I once made $9,687 per hour for basically being a really nice guy.
Keep reading, it’ll blow your mind.
But first, let me relate this story to an important question I’m often asked about closing deals…
“At what point do I tell the seller this deal is going to be a leveraged buyout (LBO)?”
The truth is — I NEVER use the term “LBO” when it comes to buying a business.
LBO is a Wall Street term that describes the process for acquiring a business primarily using other people’s money (OPM).
But at some point during your discussions, the seller or the broker (if it’s a broker deal) will ask you…
“How do you plan to finance the purchase of the business?”
Here’s what I would tell them:
“I plan to finance this purchase using a mix of equity, debt and seller financing.”
Equity is cash injected into the business that isn’t loaned. It could be the surplus cash in the business, a private investor (an angel, even a venture capitalist or micro private equity firm) or, worst-case scenario, some of your own money.
Debt is financing secured against the business’s balance sheet assets or cash flows. Think receivables financing… a loan on plant, equipment or real estate… or an SBA 7(a) loan.
Seller financing is regular future payments you make to the seller using some of the business’s cash flows.
If you get this question early in the process, you do not need to define the percentages of each.
The key to skewing this mix in your favor — so that it’s ideally all debt and seller financing, with little to no equity — is shown in the chart below…
It’s all about the level of rapport and the relationship you build.
If you spend 10 minutes with a seller and launch into an LBO-style offer, it’s very rarely going to work.
There are two factors that determine the ease of structuring an LBO deal on any small business.
One is the seller’s motivation or level of distress. If you have a happy young seller, it’s difficult to pull this off.
Alternatively, if you have a seller that is highly motivated to sell due to sickness, boredom, frustration, burnout, retirement, etc. — then it becomes much easier to pitch them.
Combine this with the second factor… the strength of your relationship.
Even when you find a distressed, highly motivated seller, they are looking for FOUR things:
Trust… credibility… rapport… and a safe pair of hands.
Demonstrate all four and you will be well on your way to closing the deal.
Trust — Go to meetings incognito. Agree to initially meet off-site. Tell the seller you like their business and want to potentially buy it.
Acknowledge the employees and customers will probably not know it’s for sale and that you respect the sensitivity of the conversations. Agree to sign a nondisclosure agreement (NDA) so you can receive any confidential business information in order to make an offer.
Credibility — Stay in your lane. Buy a business that resonates with your sector knowledge, skills and experiences… It should be a business you are passionate about.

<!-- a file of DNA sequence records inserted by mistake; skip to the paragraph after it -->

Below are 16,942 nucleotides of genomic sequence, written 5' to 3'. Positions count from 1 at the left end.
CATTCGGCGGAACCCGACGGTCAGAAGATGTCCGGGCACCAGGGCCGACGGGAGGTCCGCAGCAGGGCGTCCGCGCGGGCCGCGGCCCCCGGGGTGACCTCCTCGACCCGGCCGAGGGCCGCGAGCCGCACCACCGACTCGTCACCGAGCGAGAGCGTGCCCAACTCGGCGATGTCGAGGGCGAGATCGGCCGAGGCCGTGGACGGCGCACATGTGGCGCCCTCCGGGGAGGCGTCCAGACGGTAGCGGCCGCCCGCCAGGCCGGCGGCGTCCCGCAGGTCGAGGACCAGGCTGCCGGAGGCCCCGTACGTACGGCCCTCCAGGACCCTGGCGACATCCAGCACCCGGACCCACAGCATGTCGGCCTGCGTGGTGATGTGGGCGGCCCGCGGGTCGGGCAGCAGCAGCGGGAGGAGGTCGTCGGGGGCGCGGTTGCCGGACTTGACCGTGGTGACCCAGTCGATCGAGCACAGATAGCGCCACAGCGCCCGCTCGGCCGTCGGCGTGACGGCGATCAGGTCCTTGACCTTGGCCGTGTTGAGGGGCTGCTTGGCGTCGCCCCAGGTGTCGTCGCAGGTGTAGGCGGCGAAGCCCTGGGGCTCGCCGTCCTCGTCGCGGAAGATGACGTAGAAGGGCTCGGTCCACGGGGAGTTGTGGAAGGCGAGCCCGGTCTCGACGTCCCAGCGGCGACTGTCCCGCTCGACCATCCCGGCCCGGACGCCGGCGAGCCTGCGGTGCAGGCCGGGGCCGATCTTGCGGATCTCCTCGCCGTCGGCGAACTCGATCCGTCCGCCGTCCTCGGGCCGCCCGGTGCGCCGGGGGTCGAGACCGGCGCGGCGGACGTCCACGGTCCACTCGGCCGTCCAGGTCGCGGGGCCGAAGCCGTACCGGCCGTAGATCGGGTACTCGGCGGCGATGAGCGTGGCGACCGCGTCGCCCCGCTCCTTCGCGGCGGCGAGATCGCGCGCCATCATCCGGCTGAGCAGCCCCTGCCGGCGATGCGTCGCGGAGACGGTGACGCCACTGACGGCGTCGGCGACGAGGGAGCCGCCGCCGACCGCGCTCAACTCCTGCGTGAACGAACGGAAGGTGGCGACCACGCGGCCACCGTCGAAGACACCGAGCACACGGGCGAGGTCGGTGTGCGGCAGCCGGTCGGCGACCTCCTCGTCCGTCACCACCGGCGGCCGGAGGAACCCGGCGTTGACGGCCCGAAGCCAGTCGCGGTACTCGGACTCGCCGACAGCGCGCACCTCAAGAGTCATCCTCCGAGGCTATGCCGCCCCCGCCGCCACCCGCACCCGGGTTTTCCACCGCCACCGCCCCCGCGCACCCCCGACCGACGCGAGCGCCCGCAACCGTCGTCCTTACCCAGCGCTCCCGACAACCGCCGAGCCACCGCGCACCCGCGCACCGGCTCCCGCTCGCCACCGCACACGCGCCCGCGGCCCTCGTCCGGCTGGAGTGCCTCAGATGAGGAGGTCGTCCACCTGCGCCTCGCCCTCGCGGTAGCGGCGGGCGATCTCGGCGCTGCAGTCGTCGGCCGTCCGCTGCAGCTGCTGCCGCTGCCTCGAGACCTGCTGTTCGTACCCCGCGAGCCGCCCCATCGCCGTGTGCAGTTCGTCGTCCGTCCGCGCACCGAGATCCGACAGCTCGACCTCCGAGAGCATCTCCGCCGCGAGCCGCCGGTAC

Passion and experience are a POWERFUL combination for having meaningful conversations with sellers and the financiers and intermediaries (CPAs, lawyers, etc.) you will eventually need to close the deal.
Rapport — Remember, this is a RELATIONSHIP business. It’s critical to invest time building a relationship with the seller so you can reach the tipping point where the seller KNOWS you… LIKES you… TRUSTS you… and WANTS you to own their business.
Find out all you can about the seller, including their family, hobbies and interests. When you meet them, use the information you’ve gathered to drive deep, meaningful conversations on topics that highly resonate with you too.
And don’t forget to position yourself as the safe pair of hands — Most small-business owners will not sell to a competitor who will likely destroy the business by firing the employees and ignoring its brand, legacy and culture.
This is the hand of cards you MUST play to reach the tipping point.
Because once you’re there…
It will matter far less how you structure the deal.
The valuation of the business and structure of the deal will be mutually agreed upon through negotiation.
The seller will be much more likely to assist you on the financing by allowing a percentage of the deal to be seller financed.
And they’ll allow you to pledge the assets of the business to secure external financing for a closing payment.
Which brings me back to my mind-blowing story…
I acquired an agency business back in 2018.
The asking price was $300,000 with a $250,000 closing payment.
That’s before I spent any time with the seller.
Then I spent a bunch of time with her. Almost 24 hours, including travel to and from the business, meetings and follow-up conversations.
And I did a lot of things.
I flew out to where she lived. Rented a sports car, paid her a ton of compliments, invested time learning about her family (including her late husband). I even accepted an invitation to visit her home, where she cooked me breakfast.
A full 24 hours of relationship building.
I acquired the business for $117,500 — a $17,500 closing payment and a negotiated seller financing payment of $100,000 to be made annually for two years.
The time I invested in the relationship SAVED me $232,500 (the $250,000 closing payment she was originally hoping for, less the $17,500 I actually paid.)
That’s $9,687 per hour ($232,500 divided by 24 hours)… just for being a nice guy.
Could you be nice to people for almost $10,000 per hour?
If so, then you can do deals. I’m not joking.
We are in a relationship business.
Go build world-class seller relationships and buy businesses.
Until then, bye for now.
Editor and co-founder, Dealmaker Wealth Society